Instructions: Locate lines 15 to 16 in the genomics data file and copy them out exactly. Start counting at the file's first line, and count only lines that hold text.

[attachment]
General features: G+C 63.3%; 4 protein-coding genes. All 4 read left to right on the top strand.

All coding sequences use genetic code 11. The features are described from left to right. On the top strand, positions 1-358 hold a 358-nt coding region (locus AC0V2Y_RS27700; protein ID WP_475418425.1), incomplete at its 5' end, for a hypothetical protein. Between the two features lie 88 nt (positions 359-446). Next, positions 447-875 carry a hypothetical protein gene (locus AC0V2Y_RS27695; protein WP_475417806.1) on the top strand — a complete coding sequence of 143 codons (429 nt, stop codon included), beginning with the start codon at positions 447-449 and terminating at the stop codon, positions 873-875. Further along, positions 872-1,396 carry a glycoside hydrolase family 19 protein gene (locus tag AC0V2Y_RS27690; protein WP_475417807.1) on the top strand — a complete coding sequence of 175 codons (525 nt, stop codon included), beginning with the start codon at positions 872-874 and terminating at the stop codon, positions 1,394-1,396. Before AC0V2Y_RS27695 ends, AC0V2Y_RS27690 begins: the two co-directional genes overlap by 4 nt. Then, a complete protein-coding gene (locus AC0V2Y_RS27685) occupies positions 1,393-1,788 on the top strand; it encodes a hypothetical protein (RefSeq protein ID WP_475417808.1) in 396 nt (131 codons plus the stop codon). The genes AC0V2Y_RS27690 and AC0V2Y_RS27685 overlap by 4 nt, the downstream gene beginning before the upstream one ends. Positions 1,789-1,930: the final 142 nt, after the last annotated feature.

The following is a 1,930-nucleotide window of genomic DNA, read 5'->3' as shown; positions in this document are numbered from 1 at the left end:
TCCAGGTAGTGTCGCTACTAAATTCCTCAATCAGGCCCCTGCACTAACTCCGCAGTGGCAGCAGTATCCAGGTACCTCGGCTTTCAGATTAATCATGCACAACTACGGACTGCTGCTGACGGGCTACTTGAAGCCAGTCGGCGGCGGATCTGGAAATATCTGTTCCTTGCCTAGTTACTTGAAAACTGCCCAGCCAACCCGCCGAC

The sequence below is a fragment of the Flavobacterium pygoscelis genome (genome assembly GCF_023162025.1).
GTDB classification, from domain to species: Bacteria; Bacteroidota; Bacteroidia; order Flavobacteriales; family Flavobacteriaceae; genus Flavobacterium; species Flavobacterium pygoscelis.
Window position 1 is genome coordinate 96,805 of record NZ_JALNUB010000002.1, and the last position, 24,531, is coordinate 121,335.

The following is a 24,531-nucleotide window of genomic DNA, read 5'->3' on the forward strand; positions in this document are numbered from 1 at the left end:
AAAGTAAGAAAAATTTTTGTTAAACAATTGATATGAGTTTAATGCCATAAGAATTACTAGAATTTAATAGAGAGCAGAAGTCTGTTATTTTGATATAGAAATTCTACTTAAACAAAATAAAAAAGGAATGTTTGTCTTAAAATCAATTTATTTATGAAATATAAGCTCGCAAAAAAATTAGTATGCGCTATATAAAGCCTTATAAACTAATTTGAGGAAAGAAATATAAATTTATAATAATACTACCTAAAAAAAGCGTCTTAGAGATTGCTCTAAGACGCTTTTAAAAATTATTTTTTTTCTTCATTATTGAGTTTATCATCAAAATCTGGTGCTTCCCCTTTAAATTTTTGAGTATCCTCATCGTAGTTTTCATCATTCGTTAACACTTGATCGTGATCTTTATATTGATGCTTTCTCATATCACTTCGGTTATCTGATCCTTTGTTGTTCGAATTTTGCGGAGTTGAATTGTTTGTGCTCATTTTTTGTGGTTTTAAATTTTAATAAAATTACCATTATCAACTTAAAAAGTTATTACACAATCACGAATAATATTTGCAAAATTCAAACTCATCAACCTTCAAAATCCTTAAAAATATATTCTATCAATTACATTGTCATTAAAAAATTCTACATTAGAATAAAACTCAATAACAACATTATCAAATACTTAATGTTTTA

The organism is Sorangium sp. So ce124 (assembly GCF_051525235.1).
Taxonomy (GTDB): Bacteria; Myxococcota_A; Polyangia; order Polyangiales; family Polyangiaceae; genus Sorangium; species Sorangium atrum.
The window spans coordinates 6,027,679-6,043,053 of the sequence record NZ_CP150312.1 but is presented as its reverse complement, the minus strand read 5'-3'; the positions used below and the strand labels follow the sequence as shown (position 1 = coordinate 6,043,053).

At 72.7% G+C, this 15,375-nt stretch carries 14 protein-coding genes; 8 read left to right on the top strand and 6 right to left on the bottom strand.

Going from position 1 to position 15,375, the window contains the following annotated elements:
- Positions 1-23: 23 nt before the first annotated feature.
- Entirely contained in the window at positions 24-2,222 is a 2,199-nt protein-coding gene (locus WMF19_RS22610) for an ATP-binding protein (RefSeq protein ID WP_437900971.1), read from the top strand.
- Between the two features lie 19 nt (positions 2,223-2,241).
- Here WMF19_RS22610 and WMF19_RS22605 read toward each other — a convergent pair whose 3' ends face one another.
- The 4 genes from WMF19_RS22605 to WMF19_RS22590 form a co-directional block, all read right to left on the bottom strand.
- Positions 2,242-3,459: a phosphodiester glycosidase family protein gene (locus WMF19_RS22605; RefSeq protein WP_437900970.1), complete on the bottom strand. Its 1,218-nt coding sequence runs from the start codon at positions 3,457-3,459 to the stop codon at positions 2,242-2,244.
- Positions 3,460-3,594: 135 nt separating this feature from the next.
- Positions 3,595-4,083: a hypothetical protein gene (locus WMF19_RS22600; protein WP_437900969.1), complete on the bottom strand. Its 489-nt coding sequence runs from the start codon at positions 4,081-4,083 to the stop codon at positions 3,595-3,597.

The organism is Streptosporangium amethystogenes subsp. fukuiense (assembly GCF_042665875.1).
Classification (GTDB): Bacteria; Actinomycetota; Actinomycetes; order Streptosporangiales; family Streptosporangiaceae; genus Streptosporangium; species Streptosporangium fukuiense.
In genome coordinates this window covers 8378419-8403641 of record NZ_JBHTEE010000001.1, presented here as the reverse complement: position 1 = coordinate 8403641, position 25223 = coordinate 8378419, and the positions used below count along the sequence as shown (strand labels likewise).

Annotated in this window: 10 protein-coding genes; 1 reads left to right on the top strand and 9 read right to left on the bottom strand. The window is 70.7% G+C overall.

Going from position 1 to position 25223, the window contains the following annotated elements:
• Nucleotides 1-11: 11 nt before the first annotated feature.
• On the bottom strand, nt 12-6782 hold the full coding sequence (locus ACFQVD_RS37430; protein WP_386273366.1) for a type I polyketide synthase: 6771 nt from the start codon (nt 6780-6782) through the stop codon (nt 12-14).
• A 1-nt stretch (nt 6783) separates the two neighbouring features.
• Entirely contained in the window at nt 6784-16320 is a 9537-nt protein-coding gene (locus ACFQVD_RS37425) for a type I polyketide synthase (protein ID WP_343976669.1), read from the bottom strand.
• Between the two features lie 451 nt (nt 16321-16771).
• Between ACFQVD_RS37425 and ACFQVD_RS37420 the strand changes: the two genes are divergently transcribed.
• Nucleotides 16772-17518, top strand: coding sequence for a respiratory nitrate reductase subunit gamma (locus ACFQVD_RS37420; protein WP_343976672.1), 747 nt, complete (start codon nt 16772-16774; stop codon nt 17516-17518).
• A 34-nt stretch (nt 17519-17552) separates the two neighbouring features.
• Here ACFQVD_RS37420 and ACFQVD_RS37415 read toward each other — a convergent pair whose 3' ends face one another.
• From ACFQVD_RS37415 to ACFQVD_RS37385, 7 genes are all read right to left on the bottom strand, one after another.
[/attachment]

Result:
- Positions 1-23: 23 nt before the first annotated feature.
- Entirely contained in the window at positions 24-2,222 is a 2,199-nt protein-coding gene (locus WMF19_RS22610) for an ATP-binding protein (RefSeq protein ID WP_437900971.1), read from the top strand.